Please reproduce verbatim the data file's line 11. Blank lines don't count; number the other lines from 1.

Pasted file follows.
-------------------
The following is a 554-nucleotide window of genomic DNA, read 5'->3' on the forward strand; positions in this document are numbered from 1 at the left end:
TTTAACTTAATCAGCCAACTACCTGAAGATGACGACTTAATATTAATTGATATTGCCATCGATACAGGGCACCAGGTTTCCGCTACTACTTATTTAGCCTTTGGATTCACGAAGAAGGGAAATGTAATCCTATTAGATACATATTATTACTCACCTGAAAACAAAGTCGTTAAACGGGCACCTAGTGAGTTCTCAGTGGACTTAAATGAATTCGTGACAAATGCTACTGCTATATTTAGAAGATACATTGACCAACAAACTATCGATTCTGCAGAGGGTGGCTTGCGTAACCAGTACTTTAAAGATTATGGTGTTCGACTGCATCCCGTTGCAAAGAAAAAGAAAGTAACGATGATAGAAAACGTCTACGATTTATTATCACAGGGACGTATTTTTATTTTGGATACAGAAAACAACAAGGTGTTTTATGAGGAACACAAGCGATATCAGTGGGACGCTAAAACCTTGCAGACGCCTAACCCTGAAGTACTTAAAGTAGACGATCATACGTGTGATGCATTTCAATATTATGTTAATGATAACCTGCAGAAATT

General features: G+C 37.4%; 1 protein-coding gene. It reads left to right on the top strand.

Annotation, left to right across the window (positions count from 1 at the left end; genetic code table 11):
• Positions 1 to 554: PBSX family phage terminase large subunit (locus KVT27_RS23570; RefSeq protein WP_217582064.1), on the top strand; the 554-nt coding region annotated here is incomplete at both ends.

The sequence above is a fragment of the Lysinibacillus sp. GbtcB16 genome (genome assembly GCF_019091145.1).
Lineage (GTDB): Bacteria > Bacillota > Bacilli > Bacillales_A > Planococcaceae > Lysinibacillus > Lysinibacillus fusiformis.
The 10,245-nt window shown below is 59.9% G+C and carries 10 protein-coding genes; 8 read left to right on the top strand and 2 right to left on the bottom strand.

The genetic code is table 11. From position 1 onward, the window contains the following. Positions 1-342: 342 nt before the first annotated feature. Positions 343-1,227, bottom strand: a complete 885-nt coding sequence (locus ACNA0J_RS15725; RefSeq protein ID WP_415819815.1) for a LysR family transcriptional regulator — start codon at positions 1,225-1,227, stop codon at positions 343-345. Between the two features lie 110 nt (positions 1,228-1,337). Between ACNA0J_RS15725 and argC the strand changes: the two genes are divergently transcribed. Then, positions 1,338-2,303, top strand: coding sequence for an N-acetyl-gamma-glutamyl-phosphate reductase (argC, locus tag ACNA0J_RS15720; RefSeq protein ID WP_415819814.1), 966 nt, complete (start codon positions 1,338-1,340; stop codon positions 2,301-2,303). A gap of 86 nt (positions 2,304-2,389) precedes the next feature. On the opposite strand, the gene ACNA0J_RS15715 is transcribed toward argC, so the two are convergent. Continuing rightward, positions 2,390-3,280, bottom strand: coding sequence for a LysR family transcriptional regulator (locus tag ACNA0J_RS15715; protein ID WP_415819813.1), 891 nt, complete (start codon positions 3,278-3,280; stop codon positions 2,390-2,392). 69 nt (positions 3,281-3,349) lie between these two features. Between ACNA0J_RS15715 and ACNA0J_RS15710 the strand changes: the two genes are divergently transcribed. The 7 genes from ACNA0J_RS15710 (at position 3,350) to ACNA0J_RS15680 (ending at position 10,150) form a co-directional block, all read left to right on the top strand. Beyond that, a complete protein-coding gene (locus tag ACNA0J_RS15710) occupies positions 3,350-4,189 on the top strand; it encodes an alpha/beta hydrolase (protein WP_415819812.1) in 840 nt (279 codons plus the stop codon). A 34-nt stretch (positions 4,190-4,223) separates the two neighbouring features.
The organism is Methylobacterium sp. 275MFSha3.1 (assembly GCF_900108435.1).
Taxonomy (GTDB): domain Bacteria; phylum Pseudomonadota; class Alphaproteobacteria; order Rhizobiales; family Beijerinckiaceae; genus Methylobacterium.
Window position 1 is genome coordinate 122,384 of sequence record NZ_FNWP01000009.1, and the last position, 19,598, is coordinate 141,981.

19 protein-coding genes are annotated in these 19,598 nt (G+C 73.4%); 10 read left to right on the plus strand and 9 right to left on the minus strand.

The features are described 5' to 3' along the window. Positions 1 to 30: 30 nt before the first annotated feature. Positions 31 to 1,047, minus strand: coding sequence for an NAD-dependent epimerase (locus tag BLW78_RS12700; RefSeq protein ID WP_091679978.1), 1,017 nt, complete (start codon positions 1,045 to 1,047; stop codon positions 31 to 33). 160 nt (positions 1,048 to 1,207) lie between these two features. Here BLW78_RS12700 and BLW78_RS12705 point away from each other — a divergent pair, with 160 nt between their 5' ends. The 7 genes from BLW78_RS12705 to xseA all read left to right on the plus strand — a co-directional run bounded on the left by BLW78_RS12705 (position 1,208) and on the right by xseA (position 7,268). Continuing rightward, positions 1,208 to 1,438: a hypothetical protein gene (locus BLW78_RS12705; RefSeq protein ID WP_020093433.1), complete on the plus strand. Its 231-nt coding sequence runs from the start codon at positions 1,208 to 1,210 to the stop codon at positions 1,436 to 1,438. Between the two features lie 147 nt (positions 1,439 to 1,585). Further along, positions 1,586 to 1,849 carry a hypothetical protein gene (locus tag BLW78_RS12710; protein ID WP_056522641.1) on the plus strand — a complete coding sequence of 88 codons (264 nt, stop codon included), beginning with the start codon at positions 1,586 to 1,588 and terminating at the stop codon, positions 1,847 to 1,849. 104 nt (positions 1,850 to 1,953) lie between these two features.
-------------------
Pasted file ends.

Taxonomy (GTDB): domain Bacteria; phylum Pseudomonadota; class Alphaproteobacteria; order Rhizobiales; family Beijerinckiaceae; genus Methylobacterium.